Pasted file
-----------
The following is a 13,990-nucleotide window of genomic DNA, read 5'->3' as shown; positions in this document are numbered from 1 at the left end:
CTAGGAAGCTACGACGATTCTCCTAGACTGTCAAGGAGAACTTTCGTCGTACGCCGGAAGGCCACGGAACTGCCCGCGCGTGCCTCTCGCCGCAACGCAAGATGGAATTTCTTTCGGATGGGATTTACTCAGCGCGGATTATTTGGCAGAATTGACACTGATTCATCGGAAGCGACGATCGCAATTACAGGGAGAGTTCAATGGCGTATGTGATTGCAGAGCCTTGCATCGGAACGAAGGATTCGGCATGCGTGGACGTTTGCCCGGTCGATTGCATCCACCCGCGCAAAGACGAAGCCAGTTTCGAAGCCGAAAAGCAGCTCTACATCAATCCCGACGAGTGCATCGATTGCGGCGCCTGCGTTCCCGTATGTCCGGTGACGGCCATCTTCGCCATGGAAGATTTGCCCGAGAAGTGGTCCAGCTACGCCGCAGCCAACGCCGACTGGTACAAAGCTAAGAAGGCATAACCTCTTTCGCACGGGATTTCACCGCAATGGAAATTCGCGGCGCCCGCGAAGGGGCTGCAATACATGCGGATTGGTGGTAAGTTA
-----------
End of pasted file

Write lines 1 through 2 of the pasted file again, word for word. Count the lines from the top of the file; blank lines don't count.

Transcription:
The following is a 13,990-nucleotide window of genomic DNA, read 5'->3' as shown; positions in this document are numbered from 1 at the left end:
CTAGGAAGCTACGACGATTCTCCTAGACTGTCAAGGAGAACTTTCGTCGTACGCCGGAAGGCCACGGAACTGCCCGCGCGTGCCTCTCGCCGCAACGCAAGATGGAATTTCTTTCGGATGGGATTTACTCAGCGCGGATTATTTGGCAGAATTGACACTGATTCATCGGAAGCGACGATCGCAATTACAGGGAGAGTTCAATGGCGTATGTGATTGCAGAGCCTTGCATCGGAACGAAGGATTCGGCATGCGTGGACGTTTGCCCGGTCGATTGCATCCACCCGCGCAAAGACGAAGCCAGTTTCGAAGCCGAAAAGCAGCTCTACATCAATCCCGACGAGTGCATCGATTGCGGCGCCTGCGTTCCCGTATGTCCGGTGACGGCCATCTTCGCCATGGAAGATTTGCCCGAGAAGTGGTCCAGCTACGCCGCAGCCAACGCCGACTGGTACAAAGCTAAGAAGGCATAACCTCTTTCGCACGGGATTTCACCGCAATGGAAATTCGCGGCGCCCGCGAAGGGGCTGCAATACATGCGGATTGGTGGTAAGTTA